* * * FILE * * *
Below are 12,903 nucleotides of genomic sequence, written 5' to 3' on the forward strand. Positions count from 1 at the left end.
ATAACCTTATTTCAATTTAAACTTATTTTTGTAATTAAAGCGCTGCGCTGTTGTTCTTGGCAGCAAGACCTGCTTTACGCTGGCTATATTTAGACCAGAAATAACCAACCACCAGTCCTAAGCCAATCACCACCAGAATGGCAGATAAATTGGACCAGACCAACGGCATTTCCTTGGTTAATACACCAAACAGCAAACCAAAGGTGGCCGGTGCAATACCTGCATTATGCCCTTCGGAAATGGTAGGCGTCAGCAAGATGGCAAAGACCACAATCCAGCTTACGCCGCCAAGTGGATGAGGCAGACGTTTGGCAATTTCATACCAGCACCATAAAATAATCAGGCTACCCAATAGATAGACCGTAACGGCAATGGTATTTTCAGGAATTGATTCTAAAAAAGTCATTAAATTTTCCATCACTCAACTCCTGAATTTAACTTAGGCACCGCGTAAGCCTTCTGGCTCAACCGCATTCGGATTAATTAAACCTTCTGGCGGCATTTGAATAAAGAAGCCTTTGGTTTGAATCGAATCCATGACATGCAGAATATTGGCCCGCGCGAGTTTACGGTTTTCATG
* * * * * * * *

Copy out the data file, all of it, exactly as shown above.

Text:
Below are 12,903 nucleotides of genomic sequence, written 5' to 3' on the forward strand. Positions count from 1 at the left end.
ATAACCTTATTTCAATTTAAACTTATTTTTGTAATTAAAGCGCTGCGCTGTTGTTCTTGGCAGCAAGACCTGCTTTACGCTGGCTATATTTAGACCAGAAATAACCAACCACCAGTCCTAAGCCAATCACCACCAGAATGGCAGATAAATTGGACCAGACCAACGGCATTTCCTTGGTTAATACACCAAACAGCAAACCAAAGGTGGCCGGTGCAATACCTGCATTATGCCCTTCGGAAATGGTAGGCGTCAGCAAGATGGCAAAGACCACAATCCAGCTTACGCCGCCAAGTGGATGAGGCAGACGTTTGGCAATTTCATACCAGCACCATAAAATAATCAGGCTACCCAATAGATAGACCGTAACGGCAATGGTATTTTCAGGAATTGATTCTAAAAAAGTCATTAAATTTTCCATCACTCAACTCCTGAATTTAACTTAGGCACCGCGTAAGCCTTCTGGCTCAACCGCATTCGGATTAATTAAACCTTCTGGCGGCATTTGAATAAAGAAGCCTTTGGTTTGAATCGAATCCATGACATGCAGAATATTGGCCCGCGCGAGTTTACGGTTTTCATG